* These frames are not very common. The tend to have a central handgrip that enables the frame to be held in one hand
* Care should be taken if using a one-handed frame as it does not offer as much support as gripping the frame with both hands
* Advice should be sought from a physiotherapist as using this sort of frame may have an adverse effect on some rehabilitation programmes

Reverse mobile walkers
* These are wheeled walkers in which the user stands and faces outwards. The cross bars of the walker are therefore behind the user as they move forwards
* Designed to offer support at the rear encouraging more upright walking

Forearm walkers - Wheeled
* Forearm walkers have forearm troughs or gutters and vertical handgrips which allow users to bear weight through their forearms rather than their hands
* The vertical handgrips may be adjustable in angle as well as height

Bariatric mobile frames
* These frames are wider and are reinforced to accommodate heavier/larger users

Knee Walker
* These are four wheeled walkers for people who unable to weight bear through their lower leg eg have had a lower leg injury
* They feature adjustable height bicycle style hand grips and a padded support to accommodate the lower leg
* The walker is used scooter-style with the user propelling along with their unaffected leg

Other Specialty Walkers
U Step II Walking Stabiliser
* A multi wheeled stable walker for people with Parkinsons Disease
* It will only move when the user squeezes the brake release lever

Setup And Maintenance

Maintenance

* It is important that walking devices are inspected regularly to maximise the safety of the equipment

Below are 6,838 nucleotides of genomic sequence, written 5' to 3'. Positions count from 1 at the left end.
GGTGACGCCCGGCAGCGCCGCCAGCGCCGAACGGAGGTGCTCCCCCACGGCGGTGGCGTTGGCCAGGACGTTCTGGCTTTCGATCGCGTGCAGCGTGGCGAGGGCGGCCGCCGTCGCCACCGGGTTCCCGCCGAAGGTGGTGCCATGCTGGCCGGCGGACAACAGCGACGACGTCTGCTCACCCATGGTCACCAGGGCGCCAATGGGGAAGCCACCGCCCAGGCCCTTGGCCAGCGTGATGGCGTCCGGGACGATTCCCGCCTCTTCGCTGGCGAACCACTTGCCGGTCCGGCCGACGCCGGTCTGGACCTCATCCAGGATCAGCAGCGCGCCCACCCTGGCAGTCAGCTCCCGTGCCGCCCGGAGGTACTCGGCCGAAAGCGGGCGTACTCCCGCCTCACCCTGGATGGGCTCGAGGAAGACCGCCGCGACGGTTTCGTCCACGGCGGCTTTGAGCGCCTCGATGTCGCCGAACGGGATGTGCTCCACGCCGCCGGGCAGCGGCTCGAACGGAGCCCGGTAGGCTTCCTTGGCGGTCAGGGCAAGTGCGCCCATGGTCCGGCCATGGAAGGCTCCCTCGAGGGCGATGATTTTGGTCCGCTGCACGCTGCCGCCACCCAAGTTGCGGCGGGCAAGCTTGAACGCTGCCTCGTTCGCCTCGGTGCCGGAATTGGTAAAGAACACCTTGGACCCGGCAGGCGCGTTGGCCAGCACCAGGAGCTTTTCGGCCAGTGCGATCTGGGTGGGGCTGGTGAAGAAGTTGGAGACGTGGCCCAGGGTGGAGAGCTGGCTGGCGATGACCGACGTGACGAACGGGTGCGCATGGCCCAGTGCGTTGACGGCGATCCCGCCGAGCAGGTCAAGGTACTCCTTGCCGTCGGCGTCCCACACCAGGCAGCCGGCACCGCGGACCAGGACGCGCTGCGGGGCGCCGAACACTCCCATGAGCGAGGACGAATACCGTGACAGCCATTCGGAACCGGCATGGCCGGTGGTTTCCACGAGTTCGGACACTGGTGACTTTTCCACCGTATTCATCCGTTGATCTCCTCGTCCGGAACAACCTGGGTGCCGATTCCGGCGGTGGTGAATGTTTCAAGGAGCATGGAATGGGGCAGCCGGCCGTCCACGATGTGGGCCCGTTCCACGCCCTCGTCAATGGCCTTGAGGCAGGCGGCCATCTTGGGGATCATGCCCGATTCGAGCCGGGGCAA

* Particular attention should be paid to the screws, nuts, bolts and height adjustment mechanisms
* Wheels and castors should be checked to ensure they move freely

Requirements

Standards

Standards
Some assistive technology needs to meet Australian or other standards. Standards may relate to materials, manufacturing and installation. Products that meet Australian or international standards will have written certification. To find out if a product meets Australian Standards ask the supplier to show you the certificate. For more information about standards also see
http://at-aust.org/home/assistive_technology/standards.html

TGA
Many of the items on the Assistive Technology Australia website are categorised as a Medical Device. Medical devices that are approved for use in Australia have been entered into a national database called the Australian Register of Therapeutic Goods (ARTG), which is maintained by the Therapeutic Goods Administration (TGA). You can ask the supplier for the ARTG number for the device you wish to purchase and search the ARTG for the entry. To access information on the ARTG visit www.tga.gov.au

When buying a medical device it is advisable to only choose a medical device that is recommended by a healthcare professional and has been included on the ARTG.

Suppliers

Assistive Technology Australia (prev Independent Living Centre NSW)
Westpoint Shop 4019
17 Patrick St
Blacktown
NSW 2148
Australia
Sales: 1300 452 679 (Infoline)
Fax: 02 8814 9656
Contact Person: AT Australia Infoline Team
Email: help@at-aust.org
Website: http://www.at-aust.org

Disclaimer

Whilst all care is taken to provide accurate information with respect to the item described, the Independent Living Centre New South Wales (ILCNSW), operating as Assistive Technology Australia, is not involved in product design or manufacture, and therefore not in a position to guarantee the accuracy of the information provided. Selection of equipment, which is both suitable and appropriate for individual needs remains the responsibility of the person(s) considering requisition, and no responsibility is taken by the ILCNSW (Assistive Technology Australia) for any loss or injury caused through use of the equipment or alleged to have arisen through reliance upon information provided. As information is subject to change any enquiries should be directed to the manufacturer.